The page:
Tomato update; tips for your garden

Columnist turned to Martha Stewart’s “Gardening 101” for advice on ripening his tomatoes.

In a recent column, you were invited to remain tuned to the progress of my 2019 tomato crop. My seven plants included three of my favorites, Cougar Reds.

You might be pleased to learn that in recent weeks, my Cougar Reds have begun to produce a trickle of red tomatoes. My Yellow Pear cherry tomatoes have also produced a half dozen orange tomatoes. These early fruit are lucky to survive a week in my wife’s kitchen before being sliced into a salad or a sandwich.

I discovered two other tomato ripening hints from an unlikely source: Martha Stewart’s “Gardening 101.”

Martha advises snipping off all the short shoots growing from the base of the tomato. After the end of July, she advises pinching off all the flowers on your tomatoes. These will lack time to mature into tomatoes before winter.

These management tips have resulted in few ripe tomatoes this summer and an abundance of green tomatoes ranging in size from peas to oranges.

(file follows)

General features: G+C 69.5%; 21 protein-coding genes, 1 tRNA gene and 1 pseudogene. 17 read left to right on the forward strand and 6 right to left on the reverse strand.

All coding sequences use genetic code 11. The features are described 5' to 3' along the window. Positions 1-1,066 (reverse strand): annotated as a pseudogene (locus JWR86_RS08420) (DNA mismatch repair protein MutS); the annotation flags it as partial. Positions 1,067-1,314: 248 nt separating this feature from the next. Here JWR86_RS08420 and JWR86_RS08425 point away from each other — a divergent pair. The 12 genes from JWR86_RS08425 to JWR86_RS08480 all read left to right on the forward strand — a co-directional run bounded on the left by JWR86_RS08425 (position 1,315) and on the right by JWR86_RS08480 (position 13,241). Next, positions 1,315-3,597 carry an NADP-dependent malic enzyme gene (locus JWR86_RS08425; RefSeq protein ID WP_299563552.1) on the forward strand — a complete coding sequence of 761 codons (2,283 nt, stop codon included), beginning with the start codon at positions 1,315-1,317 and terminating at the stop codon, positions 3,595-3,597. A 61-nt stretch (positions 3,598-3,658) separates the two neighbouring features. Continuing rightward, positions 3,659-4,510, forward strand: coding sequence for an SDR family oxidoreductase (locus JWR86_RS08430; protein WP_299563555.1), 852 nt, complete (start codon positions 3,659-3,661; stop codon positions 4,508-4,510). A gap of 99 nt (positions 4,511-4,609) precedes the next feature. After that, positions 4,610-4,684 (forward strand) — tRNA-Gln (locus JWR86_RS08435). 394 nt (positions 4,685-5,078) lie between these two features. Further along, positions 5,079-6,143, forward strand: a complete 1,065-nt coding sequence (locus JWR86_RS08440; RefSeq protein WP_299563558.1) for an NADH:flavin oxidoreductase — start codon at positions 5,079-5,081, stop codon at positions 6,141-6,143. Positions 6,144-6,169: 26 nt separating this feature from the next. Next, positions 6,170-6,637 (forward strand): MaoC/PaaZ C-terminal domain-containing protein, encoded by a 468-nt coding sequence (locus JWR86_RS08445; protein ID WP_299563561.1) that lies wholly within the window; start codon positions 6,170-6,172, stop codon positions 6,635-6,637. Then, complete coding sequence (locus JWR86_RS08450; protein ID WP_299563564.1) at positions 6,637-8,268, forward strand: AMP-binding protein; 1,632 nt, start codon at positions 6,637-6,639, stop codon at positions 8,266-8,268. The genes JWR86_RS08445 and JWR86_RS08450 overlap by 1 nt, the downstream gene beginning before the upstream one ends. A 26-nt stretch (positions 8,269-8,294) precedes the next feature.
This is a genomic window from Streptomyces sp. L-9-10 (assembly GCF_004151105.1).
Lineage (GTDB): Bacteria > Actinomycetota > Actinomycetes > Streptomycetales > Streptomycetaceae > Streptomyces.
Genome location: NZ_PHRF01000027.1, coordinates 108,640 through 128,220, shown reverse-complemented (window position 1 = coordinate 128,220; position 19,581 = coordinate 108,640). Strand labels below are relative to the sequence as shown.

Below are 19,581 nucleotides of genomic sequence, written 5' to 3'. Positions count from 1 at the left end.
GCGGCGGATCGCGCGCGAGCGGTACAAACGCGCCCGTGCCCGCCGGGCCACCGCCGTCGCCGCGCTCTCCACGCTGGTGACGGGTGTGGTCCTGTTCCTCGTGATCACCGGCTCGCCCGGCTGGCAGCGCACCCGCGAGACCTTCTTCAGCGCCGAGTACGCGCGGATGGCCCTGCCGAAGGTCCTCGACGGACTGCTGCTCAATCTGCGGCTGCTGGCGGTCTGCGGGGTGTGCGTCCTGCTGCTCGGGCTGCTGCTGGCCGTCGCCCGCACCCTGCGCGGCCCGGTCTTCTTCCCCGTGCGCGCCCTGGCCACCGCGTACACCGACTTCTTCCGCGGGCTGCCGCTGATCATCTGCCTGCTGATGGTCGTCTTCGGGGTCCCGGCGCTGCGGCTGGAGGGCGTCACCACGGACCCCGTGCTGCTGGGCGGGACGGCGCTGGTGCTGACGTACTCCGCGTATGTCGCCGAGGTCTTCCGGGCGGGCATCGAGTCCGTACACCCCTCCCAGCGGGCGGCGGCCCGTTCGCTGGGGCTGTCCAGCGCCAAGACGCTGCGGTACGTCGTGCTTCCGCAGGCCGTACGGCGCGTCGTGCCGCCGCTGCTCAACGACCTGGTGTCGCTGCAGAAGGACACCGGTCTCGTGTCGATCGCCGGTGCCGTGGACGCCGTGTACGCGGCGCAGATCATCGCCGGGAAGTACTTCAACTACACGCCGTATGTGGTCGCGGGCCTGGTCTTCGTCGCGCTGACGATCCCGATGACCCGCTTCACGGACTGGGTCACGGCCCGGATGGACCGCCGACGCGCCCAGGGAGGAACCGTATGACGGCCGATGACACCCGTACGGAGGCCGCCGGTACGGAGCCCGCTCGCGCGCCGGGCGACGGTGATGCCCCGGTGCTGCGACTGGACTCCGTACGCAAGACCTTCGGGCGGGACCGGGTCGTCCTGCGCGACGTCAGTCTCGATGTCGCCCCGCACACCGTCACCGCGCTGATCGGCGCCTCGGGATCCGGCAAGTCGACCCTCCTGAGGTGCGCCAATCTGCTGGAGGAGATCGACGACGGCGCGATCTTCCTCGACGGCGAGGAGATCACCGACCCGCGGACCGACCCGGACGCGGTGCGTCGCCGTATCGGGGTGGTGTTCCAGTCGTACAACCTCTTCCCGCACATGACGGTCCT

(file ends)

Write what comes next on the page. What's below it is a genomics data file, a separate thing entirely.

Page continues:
And while we’re talking vegetables, here are a number of small things you can do to keep your vegetable garden healthy.

1. Plant the veggies in the garden at the recommended spacing on the seed packet so they receive adequate air flow.

2. Plant catnip, dill and yarrow in the garden to attract predacious insects that will consume aphids and other harmful insects. Add a dish of water so predacious insects can drink.

3. Drastically shear off some shrubs and annuals to rejuvenate them.

4. Apply dry manure, shredded grass clippings and chopped leaves as mulch to conserve moisture, recycle nutrients and impede weeds.

5. Plant romaine and red leaf lettuce for late summer lettuce.

6. Carrots and parsnips like loose fertile soil.

7. Cover brassicas like kale with Reemay to prevent looper moths.

8. Trip tops and roots of garlics of harvested garliac within 1/2” of bulb.

9. Warm soil before planting eggplant with a layer of black plastic.

10. Harvest garlic when tops are 1/2 yellow. Dry two to four weeks on a screen. Avoid damaging the paper covering.

11. Fertilize corn when 10-11-inches high and at silk stage.

12. Avoid heavy irrigation and fertilization of herbs.

13. Shear off thyme, rosemary and lavendar.

14. Plant tomato stems horizontally and snip off shoots near bottom of stem.

15. After watering a row of carrot and lettuce seeds, try covering them with a board to boost germination. Remove board after 2/3 emergence.

16. Soak cuke and squash seeds all night before planting but not bean seeds.

Doug Young is a retired WSU professor who loves to share his 65 years of gardening experience.

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